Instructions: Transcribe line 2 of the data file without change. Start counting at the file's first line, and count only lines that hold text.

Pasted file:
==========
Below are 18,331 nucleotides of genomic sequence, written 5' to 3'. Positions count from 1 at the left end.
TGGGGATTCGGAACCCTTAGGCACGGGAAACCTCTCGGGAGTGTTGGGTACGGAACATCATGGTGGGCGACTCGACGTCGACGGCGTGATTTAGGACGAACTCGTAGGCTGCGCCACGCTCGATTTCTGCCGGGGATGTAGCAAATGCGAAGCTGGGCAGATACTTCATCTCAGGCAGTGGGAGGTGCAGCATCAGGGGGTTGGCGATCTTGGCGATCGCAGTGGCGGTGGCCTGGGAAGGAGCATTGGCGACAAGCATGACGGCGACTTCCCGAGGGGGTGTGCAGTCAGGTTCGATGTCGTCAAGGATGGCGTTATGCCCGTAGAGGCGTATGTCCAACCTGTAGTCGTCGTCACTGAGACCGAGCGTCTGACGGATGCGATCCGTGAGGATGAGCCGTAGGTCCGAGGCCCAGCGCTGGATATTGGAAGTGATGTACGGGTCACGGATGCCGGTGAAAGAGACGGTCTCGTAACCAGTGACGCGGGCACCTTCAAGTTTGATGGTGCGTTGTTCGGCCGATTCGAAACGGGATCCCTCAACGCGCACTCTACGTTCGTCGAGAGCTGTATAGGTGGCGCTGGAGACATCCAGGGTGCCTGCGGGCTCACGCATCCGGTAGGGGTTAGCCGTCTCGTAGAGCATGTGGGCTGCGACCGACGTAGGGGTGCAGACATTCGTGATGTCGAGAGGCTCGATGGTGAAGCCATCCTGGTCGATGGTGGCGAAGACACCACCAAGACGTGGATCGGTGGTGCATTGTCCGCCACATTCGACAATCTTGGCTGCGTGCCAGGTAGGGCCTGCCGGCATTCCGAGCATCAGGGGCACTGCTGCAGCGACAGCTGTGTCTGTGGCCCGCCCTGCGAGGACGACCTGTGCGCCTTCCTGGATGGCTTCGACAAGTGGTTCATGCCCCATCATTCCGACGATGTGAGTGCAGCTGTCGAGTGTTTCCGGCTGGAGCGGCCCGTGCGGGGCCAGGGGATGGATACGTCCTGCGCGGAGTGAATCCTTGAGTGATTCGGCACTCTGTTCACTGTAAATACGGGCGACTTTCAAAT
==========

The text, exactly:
TGGGGATTCGGAACCCTTAGGCACGGGAAACCTCTCGGGAGTGTTGGGTACGGAACATCATGGTGGGCGACTCGACGTCGACGGCGTGATTTAGGACGAACTCGTAGGCTGCGCCACGCTCGATTTCTGCCGGGGATGTAGCAAATGCGAAGCTGGGCAGATACTTCATCTCAGGCAGTGGGAGGTGCAGCATCAGGGGGTTGGCGATCTTGGCGATCGCAGTGGCGGTGGCCTGGGAAGGAGCATTGGCGACAAGCATGACGGCGACTTCCCGAGGGGGTGTGCAGTCAGGTTCGATGTCGTCAAGGATGGCGTTATGCCCGTAGAGGCGTATGTCCAACCTGTAGTCGTCGTCACTGAGACCGAGCGTCTGACGGATGCGATCCGTGAGGATGAGCCGTAGGTCCGAGGCCCAGCGCTGGATATTGGAAGTGATGTACGGGTCACGGATGCCGGTGAAAGAGACGGTCTCGTAACCAGTGACGCGGGCACCTTCAAGTTTGATGGTGCGTTGTTCGGCCGATTCGAAACGGGATCCCTCAACGCGCACTCTACGTTCGTCGAGAGCTGTATAGGTGGCGCTGGAGACATCCAGGGTGCCTGCGGGCTCACGCATCCGGTAGGGGTTAGCCGTCTCGTAGAGCATGTGGGCTGCGACCGACGTAGGGGTGCAGACATTCGTGATGTCGAGAGGCTCGATGGTGAAGCCATCCTGGTCGATGGTGGCGAAGACACCACCAAGACGTGGATCGGTGGTGCATTGTCCGCCACATTCGACAATCTTGGCTGCGTGCCAGGTAGGGCCTGCCGGCATTCCGAGCATCAGGGGCACTGCTGCAGCGACAGCTGTGTCTGTGGCCCGCCCTGCGAGGACGACCTGTGCGCCTTCCTGGATGGCTTCGACAAGTGGTTCATGCCCCATCATTCCGACGATGTGAGTGCAGCTGTCGAGTGTTTCCGGCTGGAGCGGCCCGTGCGGGGCCAGGGGATGGATACGTCCTGCGCGGAGTGAATCCTTGAGTGATTCGGCACTCTGTTCACTGTAAATACGGGCGACTTTCAAAT